Not every nonprofit organization can boast that it is turning 100, but the Anixter Center now can. And it’s celebrating its big birthday on May 15 in a way that’s sure to be a huge hit, with a fundraiser, A Century of Service, at the 1914 Club at Wrigley Field, 1060 W. Addison St.
The benefit will honor the Anixter family, whose vision and commitment to serving those with disabilities has impacted thousands of individuals, helping them grow and thrive within the community. It will be chaired by Dominick Mondi, CEO of Mesirow Financial.
“What a milestone for any agency!” exclaimed Anixter Center CEO Rebecca Clark. “We are incredibly excited to celebrate the 100th anniversary –representing all of the services Anixter has provided to the hundreds of thousands of people over time. We are humbled by all the work that has gotten us this far and energized to continue into the next century.
“Anixter’s 100-year celebration at Wrigley is going to be an experience,” added Clark. “There will be access to the brand new Catalina Club, the 1914 Club, and the stands behind home plate, as well as pictures with the World Series trophy.”
Anixter, which has locations at 6610 N. Clark St. and 2032 N. Clybourn Ave., began as the Douglas Park Day and Night Nursery in 1919, serving children who had been orphaned due to the flu epidemic. In the 1950s when the need for orphan¬ages declined, the agency looked to what the need in the community was, and services transitioned to supporting adults with disabilities. Since the ’50s, Anixter has served people with a variety of needs through a multitude of pro¬grams in both day and residential programming.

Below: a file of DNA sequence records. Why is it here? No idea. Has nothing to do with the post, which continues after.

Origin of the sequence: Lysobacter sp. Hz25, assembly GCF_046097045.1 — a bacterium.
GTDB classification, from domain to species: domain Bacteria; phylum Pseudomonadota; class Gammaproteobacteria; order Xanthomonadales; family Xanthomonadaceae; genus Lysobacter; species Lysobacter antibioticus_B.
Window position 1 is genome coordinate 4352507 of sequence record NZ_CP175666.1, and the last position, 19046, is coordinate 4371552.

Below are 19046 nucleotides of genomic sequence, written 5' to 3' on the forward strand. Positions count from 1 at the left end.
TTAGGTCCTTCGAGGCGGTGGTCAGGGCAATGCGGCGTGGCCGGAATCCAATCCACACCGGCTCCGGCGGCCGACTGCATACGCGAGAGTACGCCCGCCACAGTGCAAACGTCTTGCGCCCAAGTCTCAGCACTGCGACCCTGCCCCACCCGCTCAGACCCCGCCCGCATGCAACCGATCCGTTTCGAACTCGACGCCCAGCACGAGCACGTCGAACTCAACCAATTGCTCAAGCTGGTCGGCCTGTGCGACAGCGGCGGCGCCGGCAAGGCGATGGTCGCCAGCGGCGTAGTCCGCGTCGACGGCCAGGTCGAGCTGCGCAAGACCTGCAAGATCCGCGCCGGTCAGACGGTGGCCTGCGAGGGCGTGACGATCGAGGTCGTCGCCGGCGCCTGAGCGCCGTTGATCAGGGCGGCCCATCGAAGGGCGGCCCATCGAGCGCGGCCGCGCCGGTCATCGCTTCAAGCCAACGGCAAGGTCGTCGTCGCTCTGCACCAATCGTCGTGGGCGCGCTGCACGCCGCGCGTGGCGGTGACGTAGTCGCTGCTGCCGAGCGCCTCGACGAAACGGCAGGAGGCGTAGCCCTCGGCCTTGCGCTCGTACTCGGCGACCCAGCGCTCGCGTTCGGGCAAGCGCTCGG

Today, its services focus on three groups of people: people with disabilities, people with behavioral health needs and people who are deaf, blind, or hard of hearing. Anixter Center and its division – Chicago Hearing Society (CHS) – help nearly 8,000 children, teens and adults each year by providing a range of supports including employment assistance, residential opportunities, counseling and skill development, and other social services.
“Our clients are a diverse group of people who come to Anixter Center with a variety of needs,” said Clark. “Most have at least one disability and many have more than one. While we serve people of all income levels, the vast majority of our clients have incomes significantly below the poverty level. We want to help as many people as we can, which is why our annual benefit is so important,” added Clark.
All money raised goes directly to support the programs and services offered at Anixter Center, especially Anixter’s Disability Services line of work, said Clark.
“It is important for people to know that Illinois ranks 44th in the nation for supporting adults with disabilities,” she said. “These funds will help us support more people to be in the community, help us improve our residential homes that people live in, and help us provide best in class care to those who rely on us at a time when state funding doesn’t come close to covering the cost.”
If you can’t make it to the Wrigley bash yet would love to help this amazing organization, Anixter Center is searching for volunteers for its Jack Ehrlich Literacy Pro¬gram, where there’s a long list of people waiting to be matched with a tutor, Clark said.
The program provides adult learners with free, one-to-one tutoring based on individualized goals. Tutoring can be held on site in Lincoln Park at 2032 N. Clybourn Ave. or at a location best suited for the adult learner and tutor, such as a neighbor¬hood library. From learning the alphabet and phonics to increasing reading levels, creative writing, and computer literacy, the adult literacy program supports adult learners of all abilities. Small group instruction for computer literacy and creative writing is also available. (Interested? Contact the Anixter Center Literacy Coordinator at firstname.lastname@example.org)
Clark said she’s “very excited” to see where the next 100 years takes Anixter, as it continues its mission to enrich people’s lives.
“Our commitment is to help people be as independent in their community as possible,” she said.